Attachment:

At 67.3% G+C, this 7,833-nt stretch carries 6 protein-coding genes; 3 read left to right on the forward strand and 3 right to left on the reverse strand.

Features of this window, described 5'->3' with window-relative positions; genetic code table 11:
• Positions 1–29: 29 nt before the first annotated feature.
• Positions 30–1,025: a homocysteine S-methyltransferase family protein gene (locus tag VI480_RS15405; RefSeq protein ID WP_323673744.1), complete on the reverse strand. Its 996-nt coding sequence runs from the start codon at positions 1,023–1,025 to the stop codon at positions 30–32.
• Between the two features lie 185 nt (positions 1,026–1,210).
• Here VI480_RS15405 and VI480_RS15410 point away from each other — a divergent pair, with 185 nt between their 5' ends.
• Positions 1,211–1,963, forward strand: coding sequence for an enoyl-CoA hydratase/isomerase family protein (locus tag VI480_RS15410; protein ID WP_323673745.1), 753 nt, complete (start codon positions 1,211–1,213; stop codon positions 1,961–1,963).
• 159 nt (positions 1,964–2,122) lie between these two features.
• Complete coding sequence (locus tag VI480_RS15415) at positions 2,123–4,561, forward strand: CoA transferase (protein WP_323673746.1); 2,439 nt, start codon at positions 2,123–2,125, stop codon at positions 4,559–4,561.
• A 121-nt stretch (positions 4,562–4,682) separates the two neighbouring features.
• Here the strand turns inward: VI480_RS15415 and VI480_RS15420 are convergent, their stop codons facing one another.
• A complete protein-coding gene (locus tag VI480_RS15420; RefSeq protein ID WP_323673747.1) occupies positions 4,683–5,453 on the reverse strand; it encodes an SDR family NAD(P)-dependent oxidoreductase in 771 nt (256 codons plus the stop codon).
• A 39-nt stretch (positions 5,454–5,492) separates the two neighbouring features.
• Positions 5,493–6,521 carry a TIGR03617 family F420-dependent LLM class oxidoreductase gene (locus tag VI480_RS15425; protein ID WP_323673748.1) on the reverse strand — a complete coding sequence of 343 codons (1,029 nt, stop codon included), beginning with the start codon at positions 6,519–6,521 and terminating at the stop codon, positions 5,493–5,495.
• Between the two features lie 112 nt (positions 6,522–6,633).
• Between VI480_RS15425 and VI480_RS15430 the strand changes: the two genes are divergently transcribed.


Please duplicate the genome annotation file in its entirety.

At 67.3% G+C, this 7,833-nt stretch carries 6 protein-coding genes; 3 read left to right on the forward strand and 3 right to left on the reverse strand.

Features of this window, described 5'->3' with window-relative positions; genetic code table 11:
• Positions 1–29: 29 nt before the first annotated feature.
• Positions 30–1,025: a homocysteine S-methyltransferase family protein gene (locus tag VI480_RS15405; RefSeq protein ID WP_323673744.1), complete on the reverse strand. Its 996-nt coding sequence runs from the start codon at positions 1,023–1,025 to the stop codon at positions 30–32.
• Between the two features lie 185 nt (positions 1,026–1,210).
• Here VI480_RS15405 and VI480_RS15410 point away from each other — a divergent pair, with 185 nt between their 5' ends.
• Positions 1,211–1,963, forward strand: coding sequence for an enoyl-CoA hydratase/isomerase family protein (locus tag VI480_RS15410; protein ID WP_323673745.1), 753 nt, complete (start codon positions 1,211–1,213; stop codon positions 1,961–1,963).
• 159 nt (positions 1,964–2,122) lie between these two features.
• Complete coding sequence (locus tag VI480_RS15415) at positions 2,123–4,561, forward strand: CoA transferase (protein WP_323673746.1); 2,439 nt, start codon at positions 2,123–2,125, stop codon at positions 4,559–4,561.
• A 121-nt stretch (positions 4,562–4,682) separates the two neighbouring features.
• Here the strand turns inward: VI480_RS15415 and VI480_RS15420 are convergent, their stop codons facing one another.
• A complete protein-coding gene (locus tag VI480_RS15420; RefSeq protein ID WP_323673747.1) occupies positions 4,683–5,453 on the reverse strand; it encodes an SDR family NAD(P)-dependent oxidoreductase in 771 nt (256 codons plus the stop codon).
• A 39-nt stretch (positions 5,454–5,492) separates the two neighbouring features.
• Positions 5,493–6,521 carry a TIGR03617 family F420-dependent LLM class oxidoreductase gene (locus tag VI480_RS15425; protein ID WP_323673748.1) on the reverse strand — a complete coding sequence of 343 codons (1,029 nt, stop codon included), beginning with the start codon at positions 6,519–6,521 and terminating at the stop codon, positions 5,493–5,495.
• Between the two features lie 112 nt (positions 6,522–6,633).
• Between VI480_RS15425 and VI480_RS15430 the strand changes: the two genes are divergently transcribed.